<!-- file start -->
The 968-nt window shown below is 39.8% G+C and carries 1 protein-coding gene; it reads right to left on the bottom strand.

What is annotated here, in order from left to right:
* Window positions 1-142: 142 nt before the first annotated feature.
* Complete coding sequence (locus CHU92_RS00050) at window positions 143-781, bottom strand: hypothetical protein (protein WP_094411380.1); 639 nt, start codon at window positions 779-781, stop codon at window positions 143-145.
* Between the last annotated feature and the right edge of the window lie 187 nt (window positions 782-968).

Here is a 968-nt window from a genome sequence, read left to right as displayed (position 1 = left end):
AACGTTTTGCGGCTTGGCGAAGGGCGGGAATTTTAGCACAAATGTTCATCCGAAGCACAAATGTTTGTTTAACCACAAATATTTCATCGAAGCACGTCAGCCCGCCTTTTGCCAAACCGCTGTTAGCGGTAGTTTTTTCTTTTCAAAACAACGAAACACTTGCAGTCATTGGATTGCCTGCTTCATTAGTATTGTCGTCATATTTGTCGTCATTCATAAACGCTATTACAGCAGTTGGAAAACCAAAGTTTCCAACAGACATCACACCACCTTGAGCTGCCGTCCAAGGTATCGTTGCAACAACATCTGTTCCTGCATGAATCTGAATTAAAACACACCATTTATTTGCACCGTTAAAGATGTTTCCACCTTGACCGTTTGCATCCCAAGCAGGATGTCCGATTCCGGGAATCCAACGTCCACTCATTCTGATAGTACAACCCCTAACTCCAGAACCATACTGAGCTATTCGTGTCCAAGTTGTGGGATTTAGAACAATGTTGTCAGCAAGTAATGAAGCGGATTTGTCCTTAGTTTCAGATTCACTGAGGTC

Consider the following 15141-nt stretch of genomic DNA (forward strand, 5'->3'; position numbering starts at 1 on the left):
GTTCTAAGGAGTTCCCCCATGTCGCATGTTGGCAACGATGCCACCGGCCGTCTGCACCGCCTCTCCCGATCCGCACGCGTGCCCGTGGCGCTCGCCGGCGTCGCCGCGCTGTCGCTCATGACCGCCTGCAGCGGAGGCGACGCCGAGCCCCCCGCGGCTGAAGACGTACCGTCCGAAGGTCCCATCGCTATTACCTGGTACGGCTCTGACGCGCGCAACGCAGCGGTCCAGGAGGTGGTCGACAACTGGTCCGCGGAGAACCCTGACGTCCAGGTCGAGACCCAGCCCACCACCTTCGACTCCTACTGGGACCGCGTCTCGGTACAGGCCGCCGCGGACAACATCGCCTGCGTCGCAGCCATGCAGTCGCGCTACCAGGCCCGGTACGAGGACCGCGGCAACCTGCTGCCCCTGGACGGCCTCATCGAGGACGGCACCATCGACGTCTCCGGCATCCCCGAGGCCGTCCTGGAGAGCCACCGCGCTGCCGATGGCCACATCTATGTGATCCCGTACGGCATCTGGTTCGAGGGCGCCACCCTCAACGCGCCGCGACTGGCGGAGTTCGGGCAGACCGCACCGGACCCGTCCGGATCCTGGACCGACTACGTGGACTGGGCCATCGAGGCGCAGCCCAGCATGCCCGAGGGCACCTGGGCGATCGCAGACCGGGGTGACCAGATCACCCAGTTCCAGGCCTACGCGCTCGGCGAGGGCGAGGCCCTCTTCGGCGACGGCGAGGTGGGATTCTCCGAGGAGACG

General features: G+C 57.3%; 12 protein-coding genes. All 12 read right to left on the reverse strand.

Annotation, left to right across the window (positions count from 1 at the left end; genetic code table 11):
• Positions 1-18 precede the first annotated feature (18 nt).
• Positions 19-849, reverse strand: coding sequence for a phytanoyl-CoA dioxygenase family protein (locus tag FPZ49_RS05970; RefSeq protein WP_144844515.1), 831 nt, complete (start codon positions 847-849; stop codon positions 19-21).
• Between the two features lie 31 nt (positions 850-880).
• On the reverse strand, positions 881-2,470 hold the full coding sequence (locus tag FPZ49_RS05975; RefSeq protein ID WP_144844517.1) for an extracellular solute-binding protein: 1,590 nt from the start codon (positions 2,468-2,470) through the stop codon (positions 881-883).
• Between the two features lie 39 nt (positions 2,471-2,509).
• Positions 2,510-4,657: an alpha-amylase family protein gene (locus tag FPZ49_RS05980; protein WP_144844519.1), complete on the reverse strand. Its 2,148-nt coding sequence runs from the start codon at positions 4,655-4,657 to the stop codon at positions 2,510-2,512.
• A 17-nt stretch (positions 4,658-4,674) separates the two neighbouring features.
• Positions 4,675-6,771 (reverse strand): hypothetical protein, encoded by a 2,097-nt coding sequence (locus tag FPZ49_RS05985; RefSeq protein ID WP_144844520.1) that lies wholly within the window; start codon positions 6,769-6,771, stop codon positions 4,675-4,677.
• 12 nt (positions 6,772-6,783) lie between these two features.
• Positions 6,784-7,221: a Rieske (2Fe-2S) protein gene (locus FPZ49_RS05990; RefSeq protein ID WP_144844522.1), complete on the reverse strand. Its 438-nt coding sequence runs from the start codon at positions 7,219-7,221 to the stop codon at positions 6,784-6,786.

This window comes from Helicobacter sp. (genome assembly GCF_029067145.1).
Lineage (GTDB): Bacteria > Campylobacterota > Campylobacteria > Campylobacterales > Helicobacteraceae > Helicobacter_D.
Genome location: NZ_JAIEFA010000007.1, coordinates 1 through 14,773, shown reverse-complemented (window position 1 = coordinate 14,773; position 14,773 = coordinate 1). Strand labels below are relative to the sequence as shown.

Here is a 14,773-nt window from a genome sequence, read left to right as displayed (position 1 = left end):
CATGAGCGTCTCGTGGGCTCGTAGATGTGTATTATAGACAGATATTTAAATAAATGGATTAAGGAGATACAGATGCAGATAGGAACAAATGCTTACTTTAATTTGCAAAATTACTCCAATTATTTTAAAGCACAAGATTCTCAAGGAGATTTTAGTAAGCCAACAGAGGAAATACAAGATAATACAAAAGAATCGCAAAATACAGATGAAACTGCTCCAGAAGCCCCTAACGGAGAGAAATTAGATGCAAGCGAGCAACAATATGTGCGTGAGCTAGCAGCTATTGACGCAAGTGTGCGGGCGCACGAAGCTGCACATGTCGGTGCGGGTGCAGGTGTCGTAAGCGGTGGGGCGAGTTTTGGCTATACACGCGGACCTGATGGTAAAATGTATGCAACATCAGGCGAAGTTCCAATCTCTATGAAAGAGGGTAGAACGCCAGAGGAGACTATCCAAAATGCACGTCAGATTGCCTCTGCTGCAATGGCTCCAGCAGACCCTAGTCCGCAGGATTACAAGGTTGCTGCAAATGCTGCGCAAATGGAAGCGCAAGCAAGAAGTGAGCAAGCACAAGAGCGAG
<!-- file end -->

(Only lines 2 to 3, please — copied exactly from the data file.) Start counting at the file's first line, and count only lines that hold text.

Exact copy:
What is annotated here, in order from left to right:
* Window positions 1-142: 142 nt before the first annotated feature.